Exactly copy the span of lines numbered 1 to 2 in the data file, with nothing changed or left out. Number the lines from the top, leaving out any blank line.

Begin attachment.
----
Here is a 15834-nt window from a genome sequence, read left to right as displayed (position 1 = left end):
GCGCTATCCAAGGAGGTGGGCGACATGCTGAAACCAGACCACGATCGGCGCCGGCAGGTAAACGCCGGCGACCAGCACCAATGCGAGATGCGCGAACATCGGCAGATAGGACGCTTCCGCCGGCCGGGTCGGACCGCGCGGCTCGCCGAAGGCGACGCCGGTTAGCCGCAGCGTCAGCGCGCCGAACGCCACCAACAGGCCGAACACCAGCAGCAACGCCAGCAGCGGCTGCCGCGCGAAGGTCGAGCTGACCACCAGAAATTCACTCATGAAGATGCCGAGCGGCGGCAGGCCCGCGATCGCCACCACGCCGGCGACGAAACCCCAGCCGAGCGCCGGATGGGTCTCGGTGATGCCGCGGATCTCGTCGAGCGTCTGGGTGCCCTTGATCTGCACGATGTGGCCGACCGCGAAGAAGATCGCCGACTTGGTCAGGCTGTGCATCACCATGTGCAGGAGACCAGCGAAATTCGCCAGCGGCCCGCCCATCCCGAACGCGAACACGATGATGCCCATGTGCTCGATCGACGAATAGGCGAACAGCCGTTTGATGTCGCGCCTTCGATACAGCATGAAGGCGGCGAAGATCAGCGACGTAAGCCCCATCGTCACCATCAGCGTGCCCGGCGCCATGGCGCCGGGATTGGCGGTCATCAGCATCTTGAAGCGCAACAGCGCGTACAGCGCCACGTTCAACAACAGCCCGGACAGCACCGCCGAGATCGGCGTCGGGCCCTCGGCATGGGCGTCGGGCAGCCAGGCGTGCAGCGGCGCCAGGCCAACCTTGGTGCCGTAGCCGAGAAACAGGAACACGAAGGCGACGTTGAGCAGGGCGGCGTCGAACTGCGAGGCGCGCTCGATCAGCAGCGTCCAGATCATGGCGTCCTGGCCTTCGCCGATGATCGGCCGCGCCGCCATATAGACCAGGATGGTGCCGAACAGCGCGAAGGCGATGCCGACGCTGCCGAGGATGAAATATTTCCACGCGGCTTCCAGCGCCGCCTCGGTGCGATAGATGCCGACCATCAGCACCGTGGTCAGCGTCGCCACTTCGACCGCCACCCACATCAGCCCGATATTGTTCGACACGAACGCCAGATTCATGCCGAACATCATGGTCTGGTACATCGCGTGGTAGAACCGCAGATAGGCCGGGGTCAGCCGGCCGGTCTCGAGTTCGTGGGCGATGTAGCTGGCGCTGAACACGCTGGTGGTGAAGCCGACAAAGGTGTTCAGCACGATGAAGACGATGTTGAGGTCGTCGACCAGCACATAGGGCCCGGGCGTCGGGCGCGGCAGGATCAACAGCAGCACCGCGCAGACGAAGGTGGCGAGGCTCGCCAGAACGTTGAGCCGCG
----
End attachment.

Here is a 15834-nt window from a genome sequence, read left to right as displayed (position 1 = left end):
GCGCTATCCAAGGAGGTGGGCGACATGCTGAAACCAGACCACGATCGGCGCCGGCAGGTAAACGCCGGCGACCAGCACCAATGCGAGATGCGCGAACATCGGCAGATAGGACGCTTCCGCCGGCCGGGTCGGACCGCGCGGCTCGCCGAAGGCGACGCCGGTTAGCCGCAGCGTCAGCGCGCCGAACGCCACCAACAGGCCGAACACCAGCAGCAACGCCAGCAGCGGCTGCCGCGCGAAGGTCGAGCTGACCACCAGAAATTCACTCATGAAGATGCCGAGCGGCGGCAGGCCCGCGATCGCCACCACGCCGGCGACGAAACCCCAGCCGAGCGCCGGATGGGTCTCGGTGATGCCGCGGATCTCGTCGAGCGTCTGGGTGCCCTTGATCTGCACGATGTGGCCGACCGCGAAGAAGATCGCCGACTTGGTCAGGCTGTGCATCACCATGTGCAGGAGACCAGCGAAATTCGCCAGCGGCCCGCCCATCCCGAACGCGAACACGATGATGCCCATGTGCTCGATCGACGAATAGGCGAACAGCCGTTTGATGTCGCGCCTTCGATACAGCATGAAGGCGGCGAAGATCAGCGACGTAAGCCCCATCGTCACCATCAGCGTGCCCGGCGCCATGGCGCCGGGATTGGCGGTCATCAGCATCTTGAAGCGCAACAGCGCGTACAGCGCCACGTTCAACAACAGCCCGGACAGCACCGCCGAGATCGGCGTCGGGCCCTCGGCATGGGCGTCGGGCAGCCAGGCGTGCAGCGGCGCCAGGCCAACCTTGGTGCCGTAGCCGAGAAACAGGAACACGAAGGCGACGTTGAGCAGGGCGGCGTCGAACTGCGAGGCGCGCTCGATCAGCAGCGTCCAGATCATGGCGTCCTGGCCTTCGCCGATGATCGGCCGCGCCGCCATATAGACCAGGATGGTGCCGAACAGCGCGAAGGCGATGCCGACGCTGCCGAGGATGAAATATTTCCACGCGGCTTCCAGCGCCGCCTCGGTGCGATAGATGCCGACCATCAGCACCGTGGTCAGCGTCGCCACTTCGACCGCCACCCACATCAGCCCGATATTGTTCGACACGAACGCCAGATTCATGCCGAACATCATGGTCTGGTACATCGCGTGGTAGAACCGCAGATAGGCCGGGGTCAGCCGGCCGGTCTCGAGTTCGTGGGCGATGTAGCTGGCGCTGAACACGCTGGTGGTGAAGCCGACAAAGGTGTTCAGCACGATGAAGACGATGTTGAGGTCGTCGACCAGCACATAGGGCCCGGGCGTCGGGCGCGGCAGGATCAACAGCAGCACCGCGCAGACGAAGGTGGCGAGGCTCGCCAGAACGTTGAGCCGCG